A new site for shark research!

Shark Trip May 25, 2010

Our shark team has a joint collaborative project between UM RJ Dunlap Marine Conservation Program, The West Coast Inland Navigational
District (WCIND)
and Florida Gulf Coast University (FGCU), supported by Commissioner Ray Judah of Lee County. The primary area of research will in the southern waters of Lee County where ongoing nutrient cycling projects are being conducted by FGCU. The goals of this collaboration include: (1) Determine range and territorial waters of sharks; (2) obtaining tissue samples for analysis of methyl-mercury and red tide toxin for risk-assessment studies; and (3) examine the stable isotope analyses of sharks to investigate trophic dynamics in marine ecosystems.

This area is also known for its large shark inhabitants, so we were hoping to deploy more satellite tags to increase our sample size and range of shark tagged and compare these results to previous tagging in the Florida Keys.  Also joining us on our first sampling trip in the new area were videographers Mark Rackley and Christian Gatti, both loaded with film to capture as much footage as possible of any sharks we caught for educational purposes. Which they did!

The Shark Team is putting a satellite tag on a 11.9 ft Great Hammerhead in record time. The animal swam away in great condition. Great job guys! (click to enlarge).

It is always a little nerve-wracking trying out a new site, but hopes were high as we cruised out to our newest shark sampling site.  We reached the site quickly, and put our first 10 drumlines in the water.  We then anxiously watched the clock until our 1.5 hour soak time was completed, allowing us to check our lines.  The first 3 lines came up empty, and we started to wonder if we had assessed the area accurately when we picked our site.  Luckily on the fourth drumline we were rewarded with a small female blacktip shark (4 ft in length).  The energy level on the boat started to rise after catching our first shark of the day, and we looked forward to pulling up the rest of our lines to see what else was waiting on the hooks.

Blacktip shark breathing at the surface while we tag and take tissue samples. (click to enlarge)

Unfortunately we hit another dry spell, pulling up 5 empty lines.  Just as the crew was starting to get disheartened again, the shark gods came through for us.  On our 10th drumline we hooked a beautiful 8.3 ft female tiger shark.  The crew was ecstatic.  The cameras started rolling as we satellite tagged our first ever tiger shark, which I believe is also the first tiger shark to be SPOT satellite tagged in the Gulf of Mexico.  The crew worked quickly to attach the satellite tag to the dorsal fin of the tiger, which was later named Sophi after our youngest shark team member.  First grader Sophi is a budding shark conservationist, who has started her own funding campaign to save sharks.  She has been working hard in her hometown in Minnesota to raise awareness about the decline in shark populations.  Sophi the shark swam away well with her new satellite tag, and we look forward to tracking her on our website soon.  Also, don’t forget to keep up the date on human Sophi’s blog to learn more about her efforts to save sharks.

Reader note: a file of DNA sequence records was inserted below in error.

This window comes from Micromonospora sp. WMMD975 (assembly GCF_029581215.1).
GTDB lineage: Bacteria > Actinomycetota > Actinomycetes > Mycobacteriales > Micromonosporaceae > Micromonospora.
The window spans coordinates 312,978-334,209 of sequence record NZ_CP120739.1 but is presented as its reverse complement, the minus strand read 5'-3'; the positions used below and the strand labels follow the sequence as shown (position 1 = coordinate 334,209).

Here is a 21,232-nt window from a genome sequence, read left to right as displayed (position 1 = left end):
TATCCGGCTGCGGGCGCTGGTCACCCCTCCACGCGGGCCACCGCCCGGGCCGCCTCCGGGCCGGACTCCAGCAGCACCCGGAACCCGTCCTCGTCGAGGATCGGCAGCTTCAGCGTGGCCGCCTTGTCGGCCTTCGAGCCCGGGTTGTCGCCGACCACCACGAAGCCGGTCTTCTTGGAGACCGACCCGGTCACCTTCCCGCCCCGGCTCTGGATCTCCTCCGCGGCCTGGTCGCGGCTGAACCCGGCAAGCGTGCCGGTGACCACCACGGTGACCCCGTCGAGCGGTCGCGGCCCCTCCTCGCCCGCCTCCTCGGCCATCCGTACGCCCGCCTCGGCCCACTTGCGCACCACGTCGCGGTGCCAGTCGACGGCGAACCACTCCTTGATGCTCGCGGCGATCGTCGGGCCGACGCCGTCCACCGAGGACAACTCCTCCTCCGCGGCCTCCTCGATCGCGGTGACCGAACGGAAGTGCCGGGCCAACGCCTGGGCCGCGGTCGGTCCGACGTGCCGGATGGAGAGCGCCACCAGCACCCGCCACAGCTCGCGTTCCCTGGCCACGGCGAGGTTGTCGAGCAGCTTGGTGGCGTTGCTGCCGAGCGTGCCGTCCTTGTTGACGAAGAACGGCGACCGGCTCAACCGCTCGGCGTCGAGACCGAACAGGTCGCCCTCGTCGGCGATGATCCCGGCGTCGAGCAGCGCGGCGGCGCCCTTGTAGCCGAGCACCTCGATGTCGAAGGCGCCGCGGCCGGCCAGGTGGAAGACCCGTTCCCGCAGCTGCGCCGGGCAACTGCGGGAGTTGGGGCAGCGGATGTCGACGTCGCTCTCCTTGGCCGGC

Sophi the Tiger Shark getting ready for her new satellite tag! (click to enlarge).

Now the whole boat was pumped and ready to check on our last 5 lines, we were all waiting on pins and needles to see what else we would catch.  The shark gods came through for us again because we caught another tiger shark and a huge great hammerhead on the last 5 lines.  The second tiger shark was next, a 6.6 ft feisty female that we named Sweet Caroline.   She was a tough shark to reel in, even though she was smaller in size than the previous tiger shark.  Again the shark crew sprang into action, attaching another satellite tag to the shark with lightning speed, so we could quickly release her back into the water.  On the following drumlines, we caught a huge great hammerhead. The great hammerhead was found to be 11.9 ft in length, and was named D-Money after me! She was a beauty and swam away from the boat like a champion.  The film crew captured some amazing footage of the hammerhead on the sling as well as swimming away after being satellite tagged.

Dr. Neil Hammerschalg and Captain Curt are making sure the satellite tag is secure before releasing the shark. (click to enlarge).

Matt, a student from Florida Gulf Coast University came out to help us these two days, thank you so much for your hard work! (click to enlarge).

The team set a new record by deploying 3 satellite tags during one day in the field.  We had high hopes for the day when we started out early on Tuesday morning, but none of us expected to have such a fantastic day on the water our first time at a new site.  After getting back to the boat, and organizing our gear for the next day’s trip we all crowded together around a computer monitor and watched some of the spectacular footage that was taken over the course of the day.  We all felt so lucky to have seen 4 beautiful sharks on the water that day, and tried to get to bed early so we would all be fresh for our second day of sampling the following morning.


Dominique Lazarre (Shark Program Coordinator & lab manager)

0 replies

Leave a Reply

Want to join the discussion?
Feel free to contribute!

Leave a Reply

Your email address will not be published. Required fields are marked *